Blackfoot Valley Dispatch - The Blackfoot Valley's News Source Since 1980

By Rick and Susie Graetz
University of Montana 

Montana's Lonesome Highway

 
Series: This is Montana | Story 3

March 18, 2021

Rick and Susie Graetz

Charles M. Russell National Wildlife Refuge is a worthy detour on a journey down Montana Highway 200.

From the center of the state at Lewistown, it is 262 miles to Sidney and just a few miles further to the Dakota line. At night you can drive 50 miles or more and never see another vehicle. Fly over it at after dark and you rarely notice a light. This far-flung portion of Hwy 200 traverses Montana's loneliest stretch of geography.

But that is this huge swath of landscapes greatest asset. For what it lacks in civilization, it makes up for in the grandeur of the prairie and the echoes of history. Montana Highway 200, originating at the Idaho border in the northwest part of our state, is your trail across this great corner of America.

Departing Lewistown with the compass pointing towards the sunrise, the road climbs through the western foothills of the forest covered Judith Mountains, an island uplift in the vast sea of Montana's Northern Great Plains. Atop the pass you get a glimpse of the elongated mass of the Big and Little Snowies to the south. The view shed to the northwest brings out the lower lying North and South Moccasins. Gravitating down the east slope, the northern reaches of the Judiths, marked by the distinct form of Black Butte, are tailing off towards your left. Few ranches show on the way to Hwy 200's Junction with Hwy 19, coming in from the north. The small community of Grass Range is just one mile down the road. A busy café and gas station sit on the edge of town.

The description that follows assumes that you have several days to complete the journey. You can make it in a day but then there is no time for wandering.

For a worthy side trip, head north on Hwy 19 towards Malta. It is 39 miles straight ahead to the Missouri River crossing and the western end of the 1.1 million-acre Charles M. Russell National Wildlife Refuge. The folks at the Sand Creek Wildlife Station at the top of the hill on the south side of the river can give you plenty of information on what to see and do in this wildlife haven. Camp at the James Kipp Recreation site off the Fred Robinson Bridge for the night.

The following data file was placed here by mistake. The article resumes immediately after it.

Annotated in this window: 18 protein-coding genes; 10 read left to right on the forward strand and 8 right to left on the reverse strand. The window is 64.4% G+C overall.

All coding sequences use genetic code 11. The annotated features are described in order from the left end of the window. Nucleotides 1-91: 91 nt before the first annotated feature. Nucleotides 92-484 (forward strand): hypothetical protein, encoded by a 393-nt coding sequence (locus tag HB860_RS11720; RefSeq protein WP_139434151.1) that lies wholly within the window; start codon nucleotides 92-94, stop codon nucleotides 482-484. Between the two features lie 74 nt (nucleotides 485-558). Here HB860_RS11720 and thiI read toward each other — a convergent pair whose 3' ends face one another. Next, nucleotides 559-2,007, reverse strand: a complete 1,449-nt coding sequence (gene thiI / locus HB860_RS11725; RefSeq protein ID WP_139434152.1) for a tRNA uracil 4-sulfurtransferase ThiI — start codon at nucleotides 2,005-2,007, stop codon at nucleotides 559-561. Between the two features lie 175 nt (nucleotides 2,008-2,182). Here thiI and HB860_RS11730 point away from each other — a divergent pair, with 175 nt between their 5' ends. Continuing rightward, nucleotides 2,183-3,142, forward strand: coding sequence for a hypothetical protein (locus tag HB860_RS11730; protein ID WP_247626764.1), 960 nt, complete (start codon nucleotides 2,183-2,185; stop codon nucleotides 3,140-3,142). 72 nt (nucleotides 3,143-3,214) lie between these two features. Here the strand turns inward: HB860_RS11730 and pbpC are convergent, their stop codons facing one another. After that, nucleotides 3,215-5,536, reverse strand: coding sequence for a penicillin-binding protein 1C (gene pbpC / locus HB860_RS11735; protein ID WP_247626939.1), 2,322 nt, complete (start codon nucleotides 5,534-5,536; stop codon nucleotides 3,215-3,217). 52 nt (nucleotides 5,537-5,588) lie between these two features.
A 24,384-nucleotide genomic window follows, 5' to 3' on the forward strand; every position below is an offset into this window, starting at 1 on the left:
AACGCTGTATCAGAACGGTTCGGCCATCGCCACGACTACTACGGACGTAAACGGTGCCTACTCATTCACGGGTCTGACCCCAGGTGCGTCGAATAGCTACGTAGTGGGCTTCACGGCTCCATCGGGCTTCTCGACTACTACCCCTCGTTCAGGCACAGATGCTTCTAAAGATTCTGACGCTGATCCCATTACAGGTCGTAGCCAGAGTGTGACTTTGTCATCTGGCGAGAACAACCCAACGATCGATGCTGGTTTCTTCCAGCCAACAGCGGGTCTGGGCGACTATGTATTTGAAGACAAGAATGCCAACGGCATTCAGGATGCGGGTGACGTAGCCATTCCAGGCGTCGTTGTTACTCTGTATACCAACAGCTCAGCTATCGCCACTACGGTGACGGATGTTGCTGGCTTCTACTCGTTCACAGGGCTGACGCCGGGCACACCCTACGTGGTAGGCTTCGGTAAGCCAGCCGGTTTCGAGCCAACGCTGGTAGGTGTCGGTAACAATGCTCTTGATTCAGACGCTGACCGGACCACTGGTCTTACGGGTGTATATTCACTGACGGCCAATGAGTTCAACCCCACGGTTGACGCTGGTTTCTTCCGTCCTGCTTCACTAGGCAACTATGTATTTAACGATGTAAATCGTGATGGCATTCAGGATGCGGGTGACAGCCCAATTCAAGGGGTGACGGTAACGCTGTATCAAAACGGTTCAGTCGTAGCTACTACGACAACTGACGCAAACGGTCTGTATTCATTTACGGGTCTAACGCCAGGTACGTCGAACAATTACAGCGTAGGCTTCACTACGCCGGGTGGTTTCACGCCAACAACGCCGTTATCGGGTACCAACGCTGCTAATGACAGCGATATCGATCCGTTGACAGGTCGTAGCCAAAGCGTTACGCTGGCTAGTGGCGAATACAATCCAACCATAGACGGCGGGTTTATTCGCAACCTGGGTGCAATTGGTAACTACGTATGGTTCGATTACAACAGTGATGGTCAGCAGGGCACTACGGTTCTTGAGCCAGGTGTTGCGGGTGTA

When your adventure here is finished, head back south to Hwy 200. Once again moving eastward, it is 23 miles to Winnett, seat of Petroleum County. With the establishment of a post office in 1912, Winnett officially became a town and grew on the homestead rush and the discovery of one of the richest pockets of oil at Cat Creek in 1920. The demise of the same events emptied the community. Gas and food are available and it is worth stopping in to visit this place that in its heyday was rollicking and prosperous.

Fifteen miles beyond Winnett you will pass over the storied Musselshell River. Roads from here and Winnett lead into the Missouri River Breaks and the CMR Wildlife Refuge.

McDonald Creek edges the south flank of Hwy 200 beyond Winnett and empties into the Musselshell. The country along the way consists of a river bottom with pine-covered bluffs to the south and north. After crossing the Musselshell River, the road climbs through high hills with a mixture of sagebrush and an open forest of ponderosa and juniper pines. Up until now, you have been gradually descending from a high plateau that begins at the foot of the Northern Rocky Mountains. Lewistown sits at an elevation of 3,963 feet, while Sidney is 1,931 feet above sea level.

At milepost 160, an historic sign points out the one-time location of Fort Musselshell on the Missouri River about 35 miles to the north. In the 1860s and 1870s, the fort served as a trading post and stopping place for Missouri River steamboats. The River Crow and Gros Ventre Indians also traded here. The sign points out that other tribes, namely the Assiniboine and Sioux, regarded at this post as an amusement center where bands of ambitious braves could lie in ambush and get target practice on careless whites.

This was a lawless land. Errant cowboys and outlaws considered the rancher's four-footed inventory to be fair game. In 1884, Granville Stuart, often considered the grandfather of Montana, disposed of the cattle and horse rustlers holed up along the Musselshell, especially at its mouth with the Missouri, by subjecting them to vigilante justice carried out by Stuart's Stranglers.

At one time, this area served as a river passage point for migrating bison herds that thundered by the millions across the very land the highway now bisects. On a day when the wind is still, listen and you might hear the shouts of the Indian hunters as they pursued these mighty animals. Indeed, every mile of the way suggests a story of the Plains Indians who frequented this segment of eastern Montana.

 

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